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Rediff.com  » News » Imran Khan concedes defeat, Sharif set to return as Pak PM

Imran Khan concedes defeat, Sharif set to return as Pak PM

May 12, 2013 09:21 IST

Cricketer-turned-politician Imran Khan's party has conceded defeat to rival Pakistan Muslim League-Nawaz (PML-N) in the landmark general elections in which it is set to emerge as second largest party.

"They have emerged as the largest party. I want to congratulate the party," Pakistan Tehrik-i-Insaf Vice President Asad Umar told a Pakistani TV channel.

Results and trends from the 272 parliamentary seats that went to the polls showed that the PML-N was set to bag in excess of 110 seats, while the Pakistan People's Party and Imran Khan's Pakistan Tehrik-e-Insaf were lagging far behind with about 35 seats each.

To win a simple majority, a party or coalition would have to bag 137 of the 272 National Assembly seats for which polls were held.

Another 70 seats, reserved for women and non-Muslims, will be allocated to parties according to their performance in the polls.

With this, Nawaz Sharif was set for a third term as Pakistan's prime minister

Of the results known so far, his PML-N has won 39 seats while the PTI has won 16 and the ruling Pakistan People’s Party has bagged just 11 seats.

Addressing a group of jubilant supporters at his home in Lahore, Sharif proclaimed victory for the PML-N and asked people to pray that the final results, expected to be announced on Sunday, would show an "absolute majority" for his party so that he would not have to lead a weak coalition.

"The results are still coming in but we almost have confirmation about one thing --  that the PML-N has emerged the largest party in this election.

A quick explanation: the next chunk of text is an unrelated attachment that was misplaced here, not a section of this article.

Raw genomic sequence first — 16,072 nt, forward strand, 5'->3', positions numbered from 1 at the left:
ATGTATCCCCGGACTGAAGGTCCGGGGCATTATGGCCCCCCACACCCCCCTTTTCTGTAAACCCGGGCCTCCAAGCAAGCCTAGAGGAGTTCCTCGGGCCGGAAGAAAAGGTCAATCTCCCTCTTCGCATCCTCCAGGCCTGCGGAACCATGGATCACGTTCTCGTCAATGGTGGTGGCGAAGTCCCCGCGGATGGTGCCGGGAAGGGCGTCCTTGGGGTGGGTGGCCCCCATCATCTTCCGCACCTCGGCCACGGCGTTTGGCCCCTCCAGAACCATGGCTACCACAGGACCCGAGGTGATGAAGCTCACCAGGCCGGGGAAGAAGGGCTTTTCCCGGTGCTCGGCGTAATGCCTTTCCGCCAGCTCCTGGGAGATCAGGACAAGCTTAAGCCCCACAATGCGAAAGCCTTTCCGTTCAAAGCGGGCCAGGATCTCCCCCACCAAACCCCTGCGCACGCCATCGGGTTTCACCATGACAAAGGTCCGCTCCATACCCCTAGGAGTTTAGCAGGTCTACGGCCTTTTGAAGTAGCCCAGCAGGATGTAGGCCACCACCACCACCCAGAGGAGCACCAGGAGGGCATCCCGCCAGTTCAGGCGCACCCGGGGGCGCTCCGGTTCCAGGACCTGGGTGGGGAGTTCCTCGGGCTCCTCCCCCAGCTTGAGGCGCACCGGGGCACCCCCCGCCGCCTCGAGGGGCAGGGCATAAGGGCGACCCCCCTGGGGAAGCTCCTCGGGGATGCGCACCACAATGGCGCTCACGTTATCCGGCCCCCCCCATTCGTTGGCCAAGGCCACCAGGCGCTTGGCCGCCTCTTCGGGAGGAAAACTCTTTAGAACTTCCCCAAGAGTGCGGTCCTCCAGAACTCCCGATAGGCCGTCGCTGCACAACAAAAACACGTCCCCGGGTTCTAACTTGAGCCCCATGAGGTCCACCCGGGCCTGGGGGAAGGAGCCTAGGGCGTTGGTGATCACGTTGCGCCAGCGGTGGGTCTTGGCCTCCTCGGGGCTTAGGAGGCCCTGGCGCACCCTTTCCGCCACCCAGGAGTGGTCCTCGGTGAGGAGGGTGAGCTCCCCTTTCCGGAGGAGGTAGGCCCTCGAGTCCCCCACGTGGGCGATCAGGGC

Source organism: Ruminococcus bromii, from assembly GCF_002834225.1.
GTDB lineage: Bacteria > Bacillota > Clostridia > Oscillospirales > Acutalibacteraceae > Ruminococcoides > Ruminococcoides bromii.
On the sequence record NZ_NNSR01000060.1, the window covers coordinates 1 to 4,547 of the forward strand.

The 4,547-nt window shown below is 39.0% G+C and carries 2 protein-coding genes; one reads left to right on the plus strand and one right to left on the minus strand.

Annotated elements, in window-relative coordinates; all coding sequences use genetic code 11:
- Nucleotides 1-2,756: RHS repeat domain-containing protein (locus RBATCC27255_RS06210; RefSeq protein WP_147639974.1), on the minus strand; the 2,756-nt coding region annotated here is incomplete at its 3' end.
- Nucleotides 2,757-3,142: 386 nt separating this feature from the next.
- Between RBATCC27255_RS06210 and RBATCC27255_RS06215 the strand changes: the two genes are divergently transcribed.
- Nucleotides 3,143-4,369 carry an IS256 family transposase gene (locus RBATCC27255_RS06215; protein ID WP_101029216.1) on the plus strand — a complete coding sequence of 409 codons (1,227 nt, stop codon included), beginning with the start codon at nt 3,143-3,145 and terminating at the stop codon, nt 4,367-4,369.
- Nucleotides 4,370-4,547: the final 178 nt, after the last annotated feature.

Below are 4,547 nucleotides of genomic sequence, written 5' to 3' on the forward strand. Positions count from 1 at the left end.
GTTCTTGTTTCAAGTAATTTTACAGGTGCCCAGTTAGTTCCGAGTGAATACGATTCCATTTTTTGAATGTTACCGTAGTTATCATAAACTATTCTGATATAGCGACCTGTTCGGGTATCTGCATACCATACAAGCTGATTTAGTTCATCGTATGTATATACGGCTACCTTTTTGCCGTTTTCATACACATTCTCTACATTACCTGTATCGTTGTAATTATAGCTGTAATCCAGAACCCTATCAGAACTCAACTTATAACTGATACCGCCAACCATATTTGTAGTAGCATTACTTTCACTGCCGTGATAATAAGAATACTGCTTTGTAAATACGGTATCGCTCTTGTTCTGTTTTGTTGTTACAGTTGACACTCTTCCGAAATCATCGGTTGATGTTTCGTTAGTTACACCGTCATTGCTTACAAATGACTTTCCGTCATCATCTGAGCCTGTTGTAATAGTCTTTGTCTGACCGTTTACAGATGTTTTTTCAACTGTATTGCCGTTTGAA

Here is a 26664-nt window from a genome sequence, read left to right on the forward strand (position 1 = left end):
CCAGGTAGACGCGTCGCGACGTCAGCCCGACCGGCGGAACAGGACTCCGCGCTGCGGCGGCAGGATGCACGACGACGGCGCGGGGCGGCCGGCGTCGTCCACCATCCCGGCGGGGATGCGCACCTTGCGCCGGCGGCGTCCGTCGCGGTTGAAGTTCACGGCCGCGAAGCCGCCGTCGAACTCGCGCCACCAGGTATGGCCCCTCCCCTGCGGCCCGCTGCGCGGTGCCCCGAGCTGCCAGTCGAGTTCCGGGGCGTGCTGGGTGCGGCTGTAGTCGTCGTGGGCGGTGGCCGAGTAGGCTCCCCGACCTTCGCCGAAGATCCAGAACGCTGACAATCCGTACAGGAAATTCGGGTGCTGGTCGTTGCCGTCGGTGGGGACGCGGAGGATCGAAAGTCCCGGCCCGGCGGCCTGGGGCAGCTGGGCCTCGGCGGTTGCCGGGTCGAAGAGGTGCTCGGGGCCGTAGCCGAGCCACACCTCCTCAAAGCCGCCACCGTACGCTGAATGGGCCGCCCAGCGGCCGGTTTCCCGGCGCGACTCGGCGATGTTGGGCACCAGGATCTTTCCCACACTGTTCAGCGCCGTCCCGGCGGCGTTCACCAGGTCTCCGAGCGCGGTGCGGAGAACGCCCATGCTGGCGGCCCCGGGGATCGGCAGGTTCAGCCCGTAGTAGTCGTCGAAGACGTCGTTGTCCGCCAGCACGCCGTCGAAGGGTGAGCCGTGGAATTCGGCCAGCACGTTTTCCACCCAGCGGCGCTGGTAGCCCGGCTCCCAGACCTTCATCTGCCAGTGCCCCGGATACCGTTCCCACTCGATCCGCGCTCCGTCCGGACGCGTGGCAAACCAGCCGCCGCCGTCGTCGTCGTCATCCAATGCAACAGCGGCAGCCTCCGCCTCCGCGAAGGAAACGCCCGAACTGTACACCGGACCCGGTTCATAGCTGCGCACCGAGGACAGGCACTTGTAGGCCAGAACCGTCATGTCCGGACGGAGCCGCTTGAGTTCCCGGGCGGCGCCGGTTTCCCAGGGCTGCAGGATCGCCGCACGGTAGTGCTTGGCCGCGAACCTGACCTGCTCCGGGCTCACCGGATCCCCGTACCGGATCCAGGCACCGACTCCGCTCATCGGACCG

"I ask you to pray that the results that come in the morning will show that the PML-N can form the government without outside support, so that the PML-N doesn't have to seek support from anyone," he said.

Sharif vowed to deliver on all the promises he had made during the campaign, including pledges to end crippling power cuts, set right the economy and to counter corruption.

"Our agenda and programme is to change the condition of the people. We should decide to change our condition because God only helps those who decide to help themselves," he said.

The two-time former premier also struck a conciliatory note, appealing to all parties to sit together with the PML-N to find ways to tackle Pakistan's pressing problems.

The PML-N's strong performance will make it possible for Sharif to form the government at the centre with the backing of independent candidates and smaller right wing parties like the Jamiat Ulema-e-Islam, analysts said.

Sources told PTI that the PML-N would also not be averse to working with the PPP after forming government as the party's leaders were not keen on an alliance with Imran Khan's Pakistan Tehrik-e-Insaf.

To win a simple majority, a party or coalition would have to bag 137 of the 272 National Assembly seats for which polls were held.

Another 70 seats, reserved for women and non-Muslims, will be allocated to parties according to their performance in polls.

To have a majority 342-member National Assembly, a party or coalition would need 172 seats.

Sharif, 63, served as premier during 1990-1993 and 1997-1999 but was ousted from office before he could complete his term – once on corruption charges and later because of a military coup led by Pervez Musharraf.

After being deposed in 1999, he was jailed and sent into exile to Saudi Arabia.

He returned to Pakistan shortly before the 2008 polls and rebuilt his party, which has also returned to power in Punjab, the country's most populous and politically crucial province as it has more than half of the seats in the lower house of parliament.

Rezaul H Laskar and M Zulqernain in Islamabad
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